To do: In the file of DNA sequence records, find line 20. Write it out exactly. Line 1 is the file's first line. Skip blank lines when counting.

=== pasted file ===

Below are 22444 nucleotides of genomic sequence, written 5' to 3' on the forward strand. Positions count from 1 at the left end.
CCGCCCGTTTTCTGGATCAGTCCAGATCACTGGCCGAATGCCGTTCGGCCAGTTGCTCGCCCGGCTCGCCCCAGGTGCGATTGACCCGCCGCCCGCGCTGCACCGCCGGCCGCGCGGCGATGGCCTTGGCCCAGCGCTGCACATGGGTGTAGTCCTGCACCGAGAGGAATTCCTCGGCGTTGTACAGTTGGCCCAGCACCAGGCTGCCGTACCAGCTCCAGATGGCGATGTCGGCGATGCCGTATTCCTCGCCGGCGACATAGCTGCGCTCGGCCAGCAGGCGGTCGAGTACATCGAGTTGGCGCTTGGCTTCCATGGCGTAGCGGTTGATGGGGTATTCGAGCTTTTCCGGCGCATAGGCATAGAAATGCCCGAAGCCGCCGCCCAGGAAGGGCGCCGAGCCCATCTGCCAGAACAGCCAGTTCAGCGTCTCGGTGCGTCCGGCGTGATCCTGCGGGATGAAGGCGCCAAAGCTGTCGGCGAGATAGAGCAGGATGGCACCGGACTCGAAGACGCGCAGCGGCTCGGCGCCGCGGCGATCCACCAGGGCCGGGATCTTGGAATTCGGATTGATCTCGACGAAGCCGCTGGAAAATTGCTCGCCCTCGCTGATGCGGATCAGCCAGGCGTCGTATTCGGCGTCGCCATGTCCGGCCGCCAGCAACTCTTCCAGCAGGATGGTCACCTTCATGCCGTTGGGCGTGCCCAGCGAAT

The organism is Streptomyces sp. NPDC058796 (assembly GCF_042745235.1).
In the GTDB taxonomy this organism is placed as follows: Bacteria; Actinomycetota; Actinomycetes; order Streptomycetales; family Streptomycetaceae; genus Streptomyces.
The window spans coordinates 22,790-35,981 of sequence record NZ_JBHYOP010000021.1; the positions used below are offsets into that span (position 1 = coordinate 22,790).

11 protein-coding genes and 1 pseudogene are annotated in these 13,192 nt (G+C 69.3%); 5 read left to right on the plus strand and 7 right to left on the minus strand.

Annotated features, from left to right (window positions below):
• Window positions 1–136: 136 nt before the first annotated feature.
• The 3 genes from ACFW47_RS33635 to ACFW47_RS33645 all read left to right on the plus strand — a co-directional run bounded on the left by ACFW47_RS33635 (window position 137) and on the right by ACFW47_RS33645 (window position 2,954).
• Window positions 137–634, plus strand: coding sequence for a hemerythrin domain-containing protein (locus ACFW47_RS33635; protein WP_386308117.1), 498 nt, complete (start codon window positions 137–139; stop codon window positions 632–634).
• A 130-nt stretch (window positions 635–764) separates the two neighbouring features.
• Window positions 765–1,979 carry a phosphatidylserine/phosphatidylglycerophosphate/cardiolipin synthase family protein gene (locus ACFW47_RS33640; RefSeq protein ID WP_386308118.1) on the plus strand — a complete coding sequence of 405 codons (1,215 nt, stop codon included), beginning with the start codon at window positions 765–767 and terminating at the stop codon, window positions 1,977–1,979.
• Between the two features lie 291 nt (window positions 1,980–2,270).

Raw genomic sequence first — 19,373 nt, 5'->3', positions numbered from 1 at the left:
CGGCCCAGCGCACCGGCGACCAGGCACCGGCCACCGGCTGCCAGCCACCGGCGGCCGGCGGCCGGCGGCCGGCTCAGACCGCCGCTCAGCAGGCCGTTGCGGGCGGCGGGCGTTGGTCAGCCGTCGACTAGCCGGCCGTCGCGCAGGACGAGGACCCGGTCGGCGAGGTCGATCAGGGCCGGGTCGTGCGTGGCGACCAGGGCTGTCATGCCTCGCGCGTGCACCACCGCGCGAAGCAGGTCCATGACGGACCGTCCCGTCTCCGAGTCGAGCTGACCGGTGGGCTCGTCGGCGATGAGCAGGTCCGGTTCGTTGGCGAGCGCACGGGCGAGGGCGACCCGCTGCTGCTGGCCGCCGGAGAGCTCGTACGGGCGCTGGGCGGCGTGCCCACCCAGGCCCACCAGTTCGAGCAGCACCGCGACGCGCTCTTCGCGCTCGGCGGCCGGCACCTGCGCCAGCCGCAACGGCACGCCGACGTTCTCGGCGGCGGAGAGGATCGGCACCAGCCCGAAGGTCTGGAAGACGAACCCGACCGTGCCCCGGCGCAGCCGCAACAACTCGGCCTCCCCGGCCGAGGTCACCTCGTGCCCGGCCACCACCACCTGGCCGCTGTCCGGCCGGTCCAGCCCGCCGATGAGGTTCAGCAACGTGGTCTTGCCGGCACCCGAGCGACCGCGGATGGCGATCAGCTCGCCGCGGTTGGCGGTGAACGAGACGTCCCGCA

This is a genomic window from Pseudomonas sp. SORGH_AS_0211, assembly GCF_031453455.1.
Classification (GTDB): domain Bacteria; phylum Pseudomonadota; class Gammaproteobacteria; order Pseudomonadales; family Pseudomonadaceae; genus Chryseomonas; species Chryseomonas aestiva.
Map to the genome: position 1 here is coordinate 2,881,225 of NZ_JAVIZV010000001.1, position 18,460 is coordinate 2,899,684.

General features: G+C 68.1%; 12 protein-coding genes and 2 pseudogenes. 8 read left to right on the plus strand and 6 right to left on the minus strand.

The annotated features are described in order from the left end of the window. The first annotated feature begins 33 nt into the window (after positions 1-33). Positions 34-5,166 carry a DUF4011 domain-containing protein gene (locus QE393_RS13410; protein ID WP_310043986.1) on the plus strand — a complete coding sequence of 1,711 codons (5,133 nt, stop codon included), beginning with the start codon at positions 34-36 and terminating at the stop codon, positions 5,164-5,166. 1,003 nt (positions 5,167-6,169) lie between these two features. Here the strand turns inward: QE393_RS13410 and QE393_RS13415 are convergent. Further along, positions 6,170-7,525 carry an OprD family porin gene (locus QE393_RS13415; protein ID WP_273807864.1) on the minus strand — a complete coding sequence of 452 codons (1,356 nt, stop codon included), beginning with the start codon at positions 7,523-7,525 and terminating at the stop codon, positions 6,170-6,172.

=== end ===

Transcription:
The annotated features are described in order from the left end of the window. The first annotated feature begins 33 nt into the window (after positions 1-33). Positions 34-5,166 carry a DUF4011 domain-containing protein gene (locus QE393_RS13410; protein ID WP_310043986.1) on the plus strand — a complete coding sequence of 1,711 codons (5,133 nt, stop codon included), beginning with the start codon at positions 34-36 and terminating at the stop codon, positions 5,164-5,166. 1,003 nt (positions 5,167-6,169) lie between these two features. Here the strand turns inward: QE393_RS13410 and QE393_RS13415 are convergent. Further along, positions 6,170-7,525 carry an OprD family porin gene (locus QE393_RS13415; protein ID WP_273807864.1) on the minus strand — a complete coding sequence of 452 codons (1,356 nt, stop codon included), beginning with the start codon at positions 7,523-7,525 and terminating at the stop codon, positions 6,170-6,172.